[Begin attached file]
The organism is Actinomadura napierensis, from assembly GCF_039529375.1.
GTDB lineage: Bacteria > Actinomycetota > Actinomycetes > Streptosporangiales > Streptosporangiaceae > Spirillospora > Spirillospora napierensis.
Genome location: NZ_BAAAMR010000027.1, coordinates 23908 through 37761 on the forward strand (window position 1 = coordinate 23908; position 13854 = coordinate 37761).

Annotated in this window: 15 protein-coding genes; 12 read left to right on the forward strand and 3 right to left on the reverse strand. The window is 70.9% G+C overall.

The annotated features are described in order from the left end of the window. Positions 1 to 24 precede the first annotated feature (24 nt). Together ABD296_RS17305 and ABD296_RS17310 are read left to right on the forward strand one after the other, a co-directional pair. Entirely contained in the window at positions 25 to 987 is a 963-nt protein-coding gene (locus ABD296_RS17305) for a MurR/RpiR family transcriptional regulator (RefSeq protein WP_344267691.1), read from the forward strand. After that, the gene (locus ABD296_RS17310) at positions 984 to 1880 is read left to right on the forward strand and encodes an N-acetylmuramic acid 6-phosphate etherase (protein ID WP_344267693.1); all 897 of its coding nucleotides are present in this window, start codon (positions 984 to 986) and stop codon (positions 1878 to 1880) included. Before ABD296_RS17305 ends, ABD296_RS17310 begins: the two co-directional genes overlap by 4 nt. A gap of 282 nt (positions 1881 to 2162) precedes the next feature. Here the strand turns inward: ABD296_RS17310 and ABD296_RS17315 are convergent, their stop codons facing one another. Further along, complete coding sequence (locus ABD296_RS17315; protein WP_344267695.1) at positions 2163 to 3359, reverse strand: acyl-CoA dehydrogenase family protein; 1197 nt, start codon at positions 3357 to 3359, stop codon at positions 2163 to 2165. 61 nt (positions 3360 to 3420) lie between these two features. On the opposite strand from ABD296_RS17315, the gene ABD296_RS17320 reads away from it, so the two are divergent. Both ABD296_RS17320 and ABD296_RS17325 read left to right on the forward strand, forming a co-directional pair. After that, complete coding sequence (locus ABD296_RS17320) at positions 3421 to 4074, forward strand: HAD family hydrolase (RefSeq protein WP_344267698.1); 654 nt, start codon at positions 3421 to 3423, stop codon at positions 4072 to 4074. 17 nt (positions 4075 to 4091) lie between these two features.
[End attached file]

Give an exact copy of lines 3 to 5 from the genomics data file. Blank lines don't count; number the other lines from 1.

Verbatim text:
Genome location: NZ_BAAAMR010000027.1, coordinates 23908 through 37761 on the forward strand (window position 1 = coordinate 23908; position 13854 = coordinate 37761).

Annotated in this window: 15 protein-coding genes; 12 read left to right on the forward strand and 3 right to left on the reverse strand. The window is 70.9% G+C overall.

The annotated features are described in order from the left end of the window. Positions 1 to 24 precede the first annotated feature (24 nt). Together ABD296_RS17305 and ABD296_RS17310 are read left to right on the forward strand one after the other, a co-directional pair. Entirely contained in the window at positions 25 to 987 is a 963-nt protein-coding gene (locus ABD296_RS17305) for a MurR/RpiR family transcriptional regulator (RefSeq protein WP_344267691.1), read from the forward strand. After that, the gene (locus ABD296_RS17310) at positions 984 to 1880 is read left to right on the forward strand and encodes an N-acetylmuramic acid 6-phosphate etherase (protein ID WP_344267693.1); all 897 of its coding nucleotides are present in this window, start codon (positions 984 to 986) and stop codon (positions 1878 to 1880) included. Before ABD296_RS17305 ends, ABD296_RS17310 begins: the two co-directional genes overlap by 4 nt. A gap of 282 nt (positions 1881 to 2162) precedes the next feature. Here the strand turns inward: ABD296_RS17310 and ABD296_RS17315 are convergent, their stop codons facing one another. Further along, complete coding sequence (locus ABD296_RS17315; protein WP_344267695.1) at positions 2163 to 3359, reverse strand: acyl-CoA dehydrogenase family protein; 1197 nt, start codon at positions 3357 to 3359, stop codon at positions 2163 to 2165. 61 nt (positions 3360 to 3420) lie between these two features. On the opposite strand from ABD296_RS17315, the gene ABD296_RS17320 reads away from it, so the two are divergent. Both ABD296_RS17320 and ABD296_RS17325 read left to right on the forward strand, forming a co-directional pair. After that, complete coding sequence (locus ABD296_RS17320) at positions 3421 to 4074, forward strand: HAD family hydrolase (RefSeq protein WP_344267698.1); 654 nt, start codon at positions 3421 to 3423, stop codon at positions 4072 to 4074. 17 nt (positions 4075 to 4091) lie between these two features.